A completely free way to give back: Give blood! Giving blood save lives in Laos and hospitals have less than they need. The Lao Red Cross has a blood donation centre and the process is safe and sterile, needles are used once and discarded. Most people are eligible to donate if they are: fit, healthy and not suffering from a cold, flu or illness at the time of donation; had a minimum of six hours sleep the previous evening; are aged between 17-60 years; weigh more than 45 kg; and have eaten something in the three hours before donating. The centre is located in Ban Visoun (opposite Wat Visoun), in the same building as the Lao Red Cross Sauna and Massage, an easy walk from the backpacker area. Open Mon-Fri 09:00-12:00, 13:00-16:00. Another option is to donate with them at the Luang Prabang hospital outside of town.
Blood drives are also held once a month at the Lao Friends Hospital for Children (LFHC) visitor centre. The Friends Without A Border paediatric hospital was opened in 2015 and now provides free medical care for 20,000 children annually and has a neonatal unit and surgical theatre, a remarkable feat in a country where children continue to die from highly preventable and treatable diseases. Funding was jump started by the first Luang Prabang Half Marathon and now the annual event, which takes place one Sunday every October, continues to be their important financial boon. So if you can’t personally donate, sign up for the run and fundraise.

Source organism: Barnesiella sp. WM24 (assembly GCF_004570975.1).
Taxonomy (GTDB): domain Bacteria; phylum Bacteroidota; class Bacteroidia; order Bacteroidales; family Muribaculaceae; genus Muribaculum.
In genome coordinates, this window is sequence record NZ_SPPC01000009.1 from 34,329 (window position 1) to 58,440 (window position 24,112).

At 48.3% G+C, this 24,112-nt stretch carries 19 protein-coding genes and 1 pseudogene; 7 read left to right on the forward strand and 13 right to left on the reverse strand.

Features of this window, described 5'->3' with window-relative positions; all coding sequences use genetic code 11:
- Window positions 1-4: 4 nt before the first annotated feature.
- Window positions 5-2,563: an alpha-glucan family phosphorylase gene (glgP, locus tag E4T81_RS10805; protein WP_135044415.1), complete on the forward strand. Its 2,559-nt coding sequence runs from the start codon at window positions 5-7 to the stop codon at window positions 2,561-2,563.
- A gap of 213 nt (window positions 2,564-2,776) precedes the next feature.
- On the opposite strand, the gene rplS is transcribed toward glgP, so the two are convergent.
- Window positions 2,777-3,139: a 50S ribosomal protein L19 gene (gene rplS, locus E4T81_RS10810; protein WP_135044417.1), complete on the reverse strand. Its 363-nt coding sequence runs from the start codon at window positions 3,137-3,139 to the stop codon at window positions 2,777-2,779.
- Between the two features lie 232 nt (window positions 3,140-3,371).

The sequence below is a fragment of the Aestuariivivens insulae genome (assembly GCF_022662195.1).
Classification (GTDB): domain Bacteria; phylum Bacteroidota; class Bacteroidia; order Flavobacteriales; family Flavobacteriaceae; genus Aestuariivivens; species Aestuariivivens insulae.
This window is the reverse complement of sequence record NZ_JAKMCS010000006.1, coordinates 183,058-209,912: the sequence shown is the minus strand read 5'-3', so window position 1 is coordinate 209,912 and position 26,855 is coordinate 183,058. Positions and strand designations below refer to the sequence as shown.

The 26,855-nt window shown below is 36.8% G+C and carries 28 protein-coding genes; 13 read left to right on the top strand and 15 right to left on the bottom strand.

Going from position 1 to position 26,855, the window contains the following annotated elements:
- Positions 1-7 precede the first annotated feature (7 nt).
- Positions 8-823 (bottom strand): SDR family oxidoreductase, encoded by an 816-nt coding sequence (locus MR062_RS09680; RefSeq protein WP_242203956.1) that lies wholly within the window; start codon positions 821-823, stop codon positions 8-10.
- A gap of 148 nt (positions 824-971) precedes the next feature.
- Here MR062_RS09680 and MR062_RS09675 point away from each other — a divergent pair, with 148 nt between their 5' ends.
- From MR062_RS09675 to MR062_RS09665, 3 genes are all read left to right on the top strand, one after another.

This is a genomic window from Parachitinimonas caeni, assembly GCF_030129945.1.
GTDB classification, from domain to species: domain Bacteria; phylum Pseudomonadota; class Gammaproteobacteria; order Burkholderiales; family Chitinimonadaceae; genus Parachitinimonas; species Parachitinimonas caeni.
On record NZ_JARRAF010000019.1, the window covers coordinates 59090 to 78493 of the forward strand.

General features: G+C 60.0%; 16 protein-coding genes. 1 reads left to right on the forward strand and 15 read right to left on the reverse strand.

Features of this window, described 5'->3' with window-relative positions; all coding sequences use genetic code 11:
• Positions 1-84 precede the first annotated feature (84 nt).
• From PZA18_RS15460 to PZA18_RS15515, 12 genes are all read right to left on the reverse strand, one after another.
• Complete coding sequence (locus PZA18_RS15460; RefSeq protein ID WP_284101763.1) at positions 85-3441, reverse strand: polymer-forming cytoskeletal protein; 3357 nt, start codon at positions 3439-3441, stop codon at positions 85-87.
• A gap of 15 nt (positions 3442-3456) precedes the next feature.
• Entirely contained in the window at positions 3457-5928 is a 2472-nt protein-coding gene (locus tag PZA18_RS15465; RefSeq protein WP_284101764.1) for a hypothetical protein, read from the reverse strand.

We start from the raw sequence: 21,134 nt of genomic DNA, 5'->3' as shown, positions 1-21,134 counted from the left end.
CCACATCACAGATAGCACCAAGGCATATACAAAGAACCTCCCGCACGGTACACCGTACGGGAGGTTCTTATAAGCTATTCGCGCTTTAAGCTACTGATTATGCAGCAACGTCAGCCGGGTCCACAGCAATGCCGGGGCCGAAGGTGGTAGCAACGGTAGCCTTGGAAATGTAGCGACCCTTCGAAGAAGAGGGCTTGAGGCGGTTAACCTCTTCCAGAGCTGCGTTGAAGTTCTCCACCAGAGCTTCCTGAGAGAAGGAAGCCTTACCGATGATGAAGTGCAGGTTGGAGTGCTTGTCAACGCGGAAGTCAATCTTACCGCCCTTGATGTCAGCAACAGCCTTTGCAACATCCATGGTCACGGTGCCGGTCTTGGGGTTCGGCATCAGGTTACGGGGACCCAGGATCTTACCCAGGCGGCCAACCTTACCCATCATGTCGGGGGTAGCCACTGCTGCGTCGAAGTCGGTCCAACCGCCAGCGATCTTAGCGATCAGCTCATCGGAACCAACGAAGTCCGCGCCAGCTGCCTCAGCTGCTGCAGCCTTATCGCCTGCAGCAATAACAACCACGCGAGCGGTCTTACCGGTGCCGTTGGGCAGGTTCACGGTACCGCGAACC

Cindy Fan is a Canadian writer/photographer and author of So Many Miles, a website that chronicles the love of adventure, food and culture. After falling in love with sticky rice and Mekong sunsets, in 2011 she uprooted her life in Toronto to live la vida Laos. She’s travelled to over 40 countries and harbours a deep affection for Africa and Southeast Asia. In between jaunts around the world, she calls Laos and Vietnam home where you'll find her traipsing through rice paddies, standing beside broken-down buses and in villages laughing with the locals.
These tours are provided by Travelfish partner GetYourGuide.